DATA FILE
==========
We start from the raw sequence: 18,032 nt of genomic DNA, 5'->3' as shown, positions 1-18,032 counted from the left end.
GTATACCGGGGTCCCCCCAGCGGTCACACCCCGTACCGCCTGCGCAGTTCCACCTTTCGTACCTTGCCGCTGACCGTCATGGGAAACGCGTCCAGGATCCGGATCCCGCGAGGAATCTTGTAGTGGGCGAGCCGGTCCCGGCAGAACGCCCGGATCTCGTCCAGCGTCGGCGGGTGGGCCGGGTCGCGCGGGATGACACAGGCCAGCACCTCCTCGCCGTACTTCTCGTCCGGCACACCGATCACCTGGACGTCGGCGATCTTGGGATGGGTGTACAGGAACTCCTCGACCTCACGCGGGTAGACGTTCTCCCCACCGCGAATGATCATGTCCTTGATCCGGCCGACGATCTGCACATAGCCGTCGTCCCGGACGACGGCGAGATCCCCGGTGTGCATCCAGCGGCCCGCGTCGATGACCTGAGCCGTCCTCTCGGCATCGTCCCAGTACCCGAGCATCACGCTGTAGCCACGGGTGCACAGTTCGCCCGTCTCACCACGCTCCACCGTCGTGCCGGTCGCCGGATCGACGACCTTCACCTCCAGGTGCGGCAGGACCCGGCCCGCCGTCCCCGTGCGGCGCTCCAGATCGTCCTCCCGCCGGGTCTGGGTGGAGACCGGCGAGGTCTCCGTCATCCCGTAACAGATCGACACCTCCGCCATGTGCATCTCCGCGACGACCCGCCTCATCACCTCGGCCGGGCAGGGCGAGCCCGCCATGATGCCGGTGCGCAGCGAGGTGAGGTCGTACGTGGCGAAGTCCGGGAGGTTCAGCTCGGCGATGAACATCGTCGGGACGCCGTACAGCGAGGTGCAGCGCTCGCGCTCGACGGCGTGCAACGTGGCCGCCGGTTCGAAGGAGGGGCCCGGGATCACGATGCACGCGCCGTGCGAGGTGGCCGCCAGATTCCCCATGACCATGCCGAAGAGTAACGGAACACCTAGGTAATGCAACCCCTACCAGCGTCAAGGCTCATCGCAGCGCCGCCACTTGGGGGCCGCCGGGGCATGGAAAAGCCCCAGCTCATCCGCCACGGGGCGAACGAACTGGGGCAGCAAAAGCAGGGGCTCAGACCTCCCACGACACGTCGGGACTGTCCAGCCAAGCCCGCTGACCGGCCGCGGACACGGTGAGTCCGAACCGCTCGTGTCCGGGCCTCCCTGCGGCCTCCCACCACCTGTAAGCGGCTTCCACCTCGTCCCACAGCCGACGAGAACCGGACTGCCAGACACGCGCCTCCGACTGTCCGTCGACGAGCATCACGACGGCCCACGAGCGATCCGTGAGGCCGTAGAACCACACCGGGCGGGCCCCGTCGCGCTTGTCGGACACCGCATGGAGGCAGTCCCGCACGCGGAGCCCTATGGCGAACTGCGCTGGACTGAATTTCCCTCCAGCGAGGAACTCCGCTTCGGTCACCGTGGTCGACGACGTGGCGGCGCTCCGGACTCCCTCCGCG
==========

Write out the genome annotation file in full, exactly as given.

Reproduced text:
We start from the raw sequence: 18,032 nt of genomic DNA, 5'->3' as shown, positions 1-18,032 counted from the left end.
GTATACCGGGGTCCCCCCAGCGGTCACACCCCGTACCGCCTGCGCAGTTCCACCTTTCGTACCTTGCCGCTGACCGTCATGGGAAACGCGTCCAGGATCCGGATCCCGCGAGGAATCTTGTAGTGGGCGAGCCGGTCCCGGCAGAACGCCCGGATCTCGTCCAGCGTCGGCGGGTGGGCCGGGTCGCGCGGGATGACACAGGCCAGCACCTCCTCGCCGTACTTCTCGTCCGGCACACCGATCACCTGGACGTCGGCGATCTTGGGATGGGTGTACAGGAACTCCTCGACCTCACGCGGGTAGACGTTCTCCCCACCGCGAATGATCATGTCCTTGATCCGGCCGACGATCTGCACATAGCCGTCGTCCCGGACGACGGCGAGATCCCCGGTGTGCATCCAGCGGCCCGCGTCGATGACCTGAGCCGTCCTCTCGGCATCGTCCCAGTACCCGAGCATCACGCTGTAGCCACGGGTGCACAGTTCGCCCGTCTCACCACGCTCCACCGTCGTGCCGGTCGCCGGATCGACGACCTTCACCTCCAGGTGCGGCAGGACCCGGCCCGCCGTCCCCGTGCGGCGCTCCAGATCGTCCTCCCGCCGGGTCTGGGTGGAGACCGGCGAGGTCTCCGTCATCCCGTAACAGATCGACACCTCCGCCATGTGCATCTCCGCGACGACCCGCCTCATCACCTCGGCCGGGCAGGGCGAGCCCGCCATGATGCCGGTGCGCAGCGAGGTGAGGTCGTACGTGGCGAAGTCCGGGAGGTTCAGCTCGGCGATGAACATCGTCGGGACGCCGTACAGCGAGGTGCAGCGCTCGCGCTCGACGGCGTGCAACGTGGCCGCCGGTTCGAAGGAGGGGCCCGGGATCACGATGCACGCGCCGTGCGAGGTGGCCGCCAGATTCCCCATGACCATGCCGAAGAGTAACGGAACACCTAGGTAATGCAACCCCTACCAGCGTCAAGGCTCATCGCAGCGCCGCCACTTGGGGGCCGCCGGGGCATGGAAAAGCCCCAGCTCATCCGCCACGGGGCGAACGAACTGGGGCAGCAAAAGCAGGGGCTCAGACCTCCCACGACACGTCGGGACTGTCCAGCCAAGCCCGCTGACCGGCCGCGGACACGGTGAGTCCGAACCGCTCGTGTCCGGGCCTCCCTGCGGCCTCCCACCACCTGTAAGCGGCTTCCACCTCGTCCCACAGCCGACGAGAACCGGACTGCCAGACACGCGCCTCCGACTGTCCGTCGACGAGCATCACGACGGCCCACGAGCGATCCGTGAGGCCGTAGAACCACACCGGGCGGGCCCCGTCGCGCTTGTCGGACACCGCATGGAGGCAGTCCCGCACGCGGAGCCCTATGGCGAACTGCGCTGGACTGAATTTCCCTCCAGCGAGGAACTCCGCTTCGGTCACCGTGGTCGACGACGTGGCGGCGCTCCGGACTCCCTCCGCG